Shoulder tendinitis can take 4 weeks to 6 months or longer to heal, depending on the severity of your injury
Shoulder tendonitis can be very painful and recovery times vary depending on the severity of injury:
- Minor injuries typically heal within 4 weeks with proper treatment and care.
- Moderate injuries may take about 6-8 weeks to heal.
- In some cases, recovery may take as long as 6 months to a year.
Preventing further damage to the affected area is vital when it comes to shoulder tendon injuries, since they can be difficult to heal even with rest, medications, and physical therapy.
What is shoulder tendonitis?
Shoulder tendonitis occurs when your rotator cuff and biceps tendon becomes irritated or inflamed due to overuse of the arms. Different types of shoulder tendonitis include:
- Calcific tendonitis: Usually caused by a buildup of calcium crystals in the shoulder tendons.
- Rotator cuff tendonitis: May cause severe neck pain along with shoulder pain.
- Supraspinatus tendonitis: Common among athletes.
Depending on the cause, shoulder tendonitis may be further classified as:
- Acute shoulder tendonitis: Symptoms may develop suddenly due to excessive overhead activities.
- Chronic shoulder tendonitis: Symptoms are typically caused by a degenerative disease, such as arthritis, or long-term repetitive wear and tear.
Who is at risk of developing shoulder tendonitis?
Shoulder tendonitis often affects people who play sports or do work that requires them to move their arms over their heads repeatedly. People most at risk include:
- Tennis players
- Baseball players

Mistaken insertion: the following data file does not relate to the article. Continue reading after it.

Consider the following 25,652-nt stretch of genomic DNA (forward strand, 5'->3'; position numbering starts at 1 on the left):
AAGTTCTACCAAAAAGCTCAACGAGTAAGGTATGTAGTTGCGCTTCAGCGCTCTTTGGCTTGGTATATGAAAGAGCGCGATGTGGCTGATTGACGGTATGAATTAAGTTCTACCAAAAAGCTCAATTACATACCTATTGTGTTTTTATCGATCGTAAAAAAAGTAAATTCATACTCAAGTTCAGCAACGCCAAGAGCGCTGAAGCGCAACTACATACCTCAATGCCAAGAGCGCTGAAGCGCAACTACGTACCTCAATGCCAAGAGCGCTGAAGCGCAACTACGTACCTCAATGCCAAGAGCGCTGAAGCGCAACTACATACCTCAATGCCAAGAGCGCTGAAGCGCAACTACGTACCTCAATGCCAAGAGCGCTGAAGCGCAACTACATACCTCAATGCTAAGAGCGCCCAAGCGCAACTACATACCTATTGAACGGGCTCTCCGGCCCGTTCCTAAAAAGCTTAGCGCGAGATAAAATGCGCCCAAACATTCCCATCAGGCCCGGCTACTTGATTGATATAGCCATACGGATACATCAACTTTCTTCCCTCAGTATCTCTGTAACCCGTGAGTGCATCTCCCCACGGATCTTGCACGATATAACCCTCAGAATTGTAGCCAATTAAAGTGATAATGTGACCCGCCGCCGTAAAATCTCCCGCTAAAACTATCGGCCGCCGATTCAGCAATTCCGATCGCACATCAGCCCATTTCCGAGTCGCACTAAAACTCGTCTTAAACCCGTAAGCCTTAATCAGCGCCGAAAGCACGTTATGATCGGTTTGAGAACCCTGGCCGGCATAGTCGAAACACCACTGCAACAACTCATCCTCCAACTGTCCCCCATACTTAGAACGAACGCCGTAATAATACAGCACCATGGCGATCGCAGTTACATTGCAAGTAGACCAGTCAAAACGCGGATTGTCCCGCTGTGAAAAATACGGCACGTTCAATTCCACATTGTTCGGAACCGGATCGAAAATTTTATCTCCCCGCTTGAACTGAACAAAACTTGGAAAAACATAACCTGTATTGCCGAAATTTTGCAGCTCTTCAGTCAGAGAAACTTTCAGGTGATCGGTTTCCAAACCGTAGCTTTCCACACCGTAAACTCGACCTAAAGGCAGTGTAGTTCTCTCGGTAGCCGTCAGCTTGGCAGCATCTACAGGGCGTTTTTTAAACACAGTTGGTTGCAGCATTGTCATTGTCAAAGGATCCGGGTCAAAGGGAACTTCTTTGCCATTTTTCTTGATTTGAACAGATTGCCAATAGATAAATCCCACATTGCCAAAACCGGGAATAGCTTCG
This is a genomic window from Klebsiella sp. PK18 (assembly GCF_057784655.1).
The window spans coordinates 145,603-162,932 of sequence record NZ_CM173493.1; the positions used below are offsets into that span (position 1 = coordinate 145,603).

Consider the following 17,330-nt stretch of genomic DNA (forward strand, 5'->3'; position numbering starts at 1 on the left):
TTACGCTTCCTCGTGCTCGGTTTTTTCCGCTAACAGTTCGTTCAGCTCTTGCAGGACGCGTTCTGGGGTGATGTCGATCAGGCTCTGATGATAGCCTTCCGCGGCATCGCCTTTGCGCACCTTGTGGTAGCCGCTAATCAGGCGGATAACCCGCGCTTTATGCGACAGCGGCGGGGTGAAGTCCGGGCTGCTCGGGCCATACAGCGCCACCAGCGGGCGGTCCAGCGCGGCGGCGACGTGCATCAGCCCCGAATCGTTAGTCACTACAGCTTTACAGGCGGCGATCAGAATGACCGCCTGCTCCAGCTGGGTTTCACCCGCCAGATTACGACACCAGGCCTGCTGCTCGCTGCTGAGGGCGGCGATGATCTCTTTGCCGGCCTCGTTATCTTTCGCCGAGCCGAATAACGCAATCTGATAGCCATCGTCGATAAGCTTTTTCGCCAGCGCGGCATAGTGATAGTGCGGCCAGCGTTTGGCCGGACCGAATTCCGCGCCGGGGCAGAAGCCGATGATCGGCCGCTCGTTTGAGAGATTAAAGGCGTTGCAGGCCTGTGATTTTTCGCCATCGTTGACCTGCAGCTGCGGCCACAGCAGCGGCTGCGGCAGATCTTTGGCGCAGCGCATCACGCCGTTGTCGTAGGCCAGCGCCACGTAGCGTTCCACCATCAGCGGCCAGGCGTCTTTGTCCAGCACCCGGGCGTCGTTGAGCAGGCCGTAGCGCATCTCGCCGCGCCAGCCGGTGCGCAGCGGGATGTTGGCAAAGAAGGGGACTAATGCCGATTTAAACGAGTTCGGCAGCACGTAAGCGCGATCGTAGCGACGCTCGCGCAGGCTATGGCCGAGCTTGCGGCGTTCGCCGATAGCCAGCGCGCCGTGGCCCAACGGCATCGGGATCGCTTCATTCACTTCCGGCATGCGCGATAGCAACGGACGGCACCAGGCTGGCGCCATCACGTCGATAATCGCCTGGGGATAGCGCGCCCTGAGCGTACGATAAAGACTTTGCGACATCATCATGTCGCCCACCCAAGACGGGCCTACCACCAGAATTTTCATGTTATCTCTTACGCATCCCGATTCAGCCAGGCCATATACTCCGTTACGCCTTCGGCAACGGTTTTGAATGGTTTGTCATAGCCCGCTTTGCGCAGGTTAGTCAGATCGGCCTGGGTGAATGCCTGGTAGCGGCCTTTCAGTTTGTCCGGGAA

- Construction or maintenance workers
While the most common cause of shoulder tendonitis is overuse of the shoulder tendons, other risk factors can increase the chances of developing the condition:
- Poor work posture (especially leaning over a computer for extended periods)
- Tight muscles and tissues around the shoulder joint (may be hereditary or due to a sedentary lifestyle)
- Weakness or imbalance of the muscles in and around the shoulder (possibly due to poor diet)
- Severe trauma to the shoulder
What are the signs and symptoms of shoulder tendonitis?
Signs and symptoms of shoulder tendonitis may include:
- Pain and swelling at the tip of the shoulder. Pain and swelling may also be noticed in the upper, outer parts of the arm.
- This pain may often get worse when patients reach, lift, pull, push or lie on their sides. This can make it difficult to sleep comfortably if patients roll or sleep on their shoulders.
- There may also be a clicking (grating) sensation or sound when the tendon moves.
- Patients experience shoulder weakness.
- Patients are unable to hold their shoulders in certain positions.
- Some patients may also develop stiffness and experience decreased range of motion.
Shoulder tendonitis may cause severe complications that can limit your ability to perform daily activities. If your symptoms don’t resolve on their own within a few days, seek medical help for an accurate diagnosis and appropriate treatment.
What are treatment options for shoulder tendonitis?
Most cases of shoulder tendonitis are treatable. But the sooner you start treatment, the greater your chances of recovering faster. If caught early, conservative treatment is usually successful.
Depending on the severity of your condition, your doctor may recommend home remedies, physical therapy, or surgery.
- Rest: Restrict any activities that make symptoms worse, including lifting things overhead and or making forceful reaching movements.
- Ice: Applying an ice pack or cold compress may reduce shoulder swelling and provide relief from pain.
- Posture: Maintaining proper posture may reduce strain on the shoulders and arms.
If your symptoms of shoulder tendonitis interfere with your normal daily functions for more than 1-2 weeks, see a physical therapist.
- Your physical therapist may recommend functional training with strengthening and stretching exercises using slings and braces.
- In some cases, a steroid injection may be administered directly into the shoulder. This can temporarily reduce pain, although it will need to be repeated once a month for 3 months.
If you are still in pain after trying these conservative treatments, your doctor may recommend a procedure to help repair the damage in the rotator cuff, either with open surgery or a minimally invasive procedure. The general goal of surgery is to make more space for the rotator cuff by removing parts of the bursa that are damaged or inflamed.